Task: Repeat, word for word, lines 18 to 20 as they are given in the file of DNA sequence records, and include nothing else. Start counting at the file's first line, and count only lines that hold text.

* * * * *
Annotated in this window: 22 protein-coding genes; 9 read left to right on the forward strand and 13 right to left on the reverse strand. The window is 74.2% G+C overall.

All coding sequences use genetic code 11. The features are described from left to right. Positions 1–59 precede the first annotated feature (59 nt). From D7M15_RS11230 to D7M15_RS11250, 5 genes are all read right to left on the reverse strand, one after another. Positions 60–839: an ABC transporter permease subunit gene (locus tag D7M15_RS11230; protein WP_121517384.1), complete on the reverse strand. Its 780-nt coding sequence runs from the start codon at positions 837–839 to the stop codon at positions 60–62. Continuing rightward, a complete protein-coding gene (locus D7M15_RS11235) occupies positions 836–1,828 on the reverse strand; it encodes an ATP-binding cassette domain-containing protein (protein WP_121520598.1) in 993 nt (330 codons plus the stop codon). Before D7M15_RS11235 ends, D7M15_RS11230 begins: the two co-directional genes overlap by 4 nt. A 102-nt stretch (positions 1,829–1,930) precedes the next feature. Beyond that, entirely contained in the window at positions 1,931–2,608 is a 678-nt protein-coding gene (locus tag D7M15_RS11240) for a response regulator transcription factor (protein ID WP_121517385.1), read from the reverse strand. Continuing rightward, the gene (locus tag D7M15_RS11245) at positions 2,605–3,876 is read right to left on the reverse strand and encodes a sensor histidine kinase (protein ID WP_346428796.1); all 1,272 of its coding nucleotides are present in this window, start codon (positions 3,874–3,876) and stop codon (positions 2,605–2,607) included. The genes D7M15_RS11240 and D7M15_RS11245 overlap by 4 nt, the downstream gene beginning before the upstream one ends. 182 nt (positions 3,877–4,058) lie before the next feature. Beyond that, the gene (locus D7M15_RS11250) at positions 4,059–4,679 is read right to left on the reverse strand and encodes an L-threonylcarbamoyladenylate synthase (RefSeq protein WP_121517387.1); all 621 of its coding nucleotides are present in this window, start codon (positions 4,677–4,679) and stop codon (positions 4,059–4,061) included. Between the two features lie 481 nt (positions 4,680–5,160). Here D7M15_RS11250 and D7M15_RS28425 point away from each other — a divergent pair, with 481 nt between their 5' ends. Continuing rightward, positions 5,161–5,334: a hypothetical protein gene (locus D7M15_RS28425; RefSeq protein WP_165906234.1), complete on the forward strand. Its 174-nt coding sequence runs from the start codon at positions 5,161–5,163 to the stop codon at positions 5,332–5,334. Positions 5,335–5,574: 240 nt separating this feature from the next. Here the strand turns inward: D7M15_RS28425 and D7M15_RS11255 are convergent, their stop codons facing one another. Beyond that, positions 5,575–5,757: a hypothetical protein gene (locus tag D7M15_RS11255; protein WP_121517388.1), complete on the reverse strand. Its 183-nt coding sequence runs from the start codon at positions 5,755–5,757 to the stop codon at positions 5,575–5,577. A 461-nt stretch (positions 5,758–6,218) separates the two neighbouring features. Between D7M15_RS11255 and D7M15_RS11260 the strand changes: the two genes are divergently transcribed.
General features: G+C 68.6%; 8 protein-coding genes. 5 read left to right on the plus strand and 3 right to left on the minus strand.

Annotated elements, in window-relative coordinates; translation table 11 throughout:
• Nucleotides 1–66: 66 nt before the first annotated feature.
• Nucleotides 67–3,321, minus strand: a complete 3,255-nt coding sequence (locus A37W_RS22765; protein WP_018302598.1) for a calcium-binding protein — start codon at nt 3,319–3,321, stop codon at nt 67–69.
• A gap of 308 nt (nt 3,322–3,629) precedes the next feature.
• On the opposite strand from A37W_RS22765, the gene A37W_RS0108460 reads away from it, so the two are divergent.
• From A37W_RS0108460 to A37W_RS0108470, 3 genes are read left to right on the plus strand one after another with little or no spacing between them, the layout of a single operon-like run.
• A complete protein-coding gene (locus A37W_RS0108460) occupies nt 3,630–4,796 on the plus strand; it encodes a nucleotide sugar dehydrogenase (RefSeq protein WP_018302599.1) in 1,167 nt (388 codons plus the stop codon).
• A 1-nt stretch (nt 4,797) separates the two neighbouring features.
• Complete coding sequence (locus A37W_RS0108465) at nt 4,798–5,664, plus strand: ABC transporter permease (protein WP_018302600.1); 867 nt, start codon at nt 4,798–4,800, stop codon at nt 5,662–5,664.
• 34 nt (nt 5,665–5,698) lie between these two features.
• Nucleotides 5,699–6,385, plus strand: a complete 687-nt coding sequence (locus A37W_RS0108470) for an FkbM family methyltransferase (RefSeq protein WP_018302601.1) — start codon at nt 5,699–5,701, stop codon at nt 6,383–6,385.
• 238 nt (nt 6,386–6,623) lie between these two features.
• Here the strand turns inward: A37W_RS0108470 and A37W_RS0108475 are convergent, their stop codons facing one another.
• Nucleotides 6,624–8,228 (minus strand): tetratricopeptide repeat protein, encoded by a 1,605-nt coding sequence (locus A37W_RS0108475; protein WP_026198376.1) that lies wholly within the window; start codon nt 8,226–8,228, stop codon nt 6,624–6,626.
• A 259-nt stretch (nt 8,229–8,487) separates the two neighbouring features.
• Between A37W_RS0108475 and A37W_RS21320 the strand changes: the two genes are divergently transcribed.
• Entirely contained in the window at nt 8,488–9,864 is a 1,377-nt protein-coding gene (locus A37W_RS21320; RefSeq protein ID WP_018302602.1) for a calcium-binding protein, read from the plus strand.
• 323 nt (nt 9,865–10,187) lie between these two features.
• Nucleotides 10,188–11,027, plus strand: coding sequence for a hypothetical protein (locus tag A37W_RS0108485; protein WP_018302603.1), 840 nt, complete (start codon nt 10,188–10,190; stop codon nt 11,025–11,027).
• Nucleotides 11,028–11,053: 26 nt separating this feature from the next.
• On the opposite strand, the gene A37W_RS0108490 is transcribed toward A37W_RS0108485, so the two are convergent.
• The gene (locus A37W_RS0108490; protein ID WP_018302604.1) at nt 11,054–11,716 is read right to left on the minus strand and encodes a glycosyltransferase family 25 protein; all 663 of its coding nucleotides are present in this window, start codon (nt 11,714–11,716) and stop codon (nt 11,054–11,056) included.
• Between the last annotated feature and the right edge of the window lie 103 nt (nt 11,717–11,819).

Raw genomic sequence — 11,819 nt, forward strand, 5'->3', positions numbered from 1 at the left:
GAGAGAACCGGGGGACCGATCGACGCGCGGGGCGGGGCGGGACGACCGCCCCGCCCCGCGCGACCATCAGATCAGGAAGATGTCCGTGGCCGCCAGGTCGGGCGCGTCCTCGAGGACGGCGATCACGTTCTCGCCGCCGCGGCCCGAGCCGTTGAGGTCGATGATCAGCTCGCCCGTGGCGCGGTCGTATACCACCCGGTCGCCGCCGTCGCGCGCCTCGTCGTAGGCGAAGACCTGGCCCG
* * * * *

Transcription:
• A 259-nt stretch (nt 8,229–8,487) separates the two neighbouring features.
• Between A37W_RS0108475 and A37W_RS21320 the strand changes: the two genes are divergently transcribed.
• Entirely contained in the window at nt 8,488–9,864 is a 1,377-nt protein-coding gene (locus A37W_RS21320; RefSeq protein ID WP_018302602.1) for a calcium-binding protein, read from the plus strand.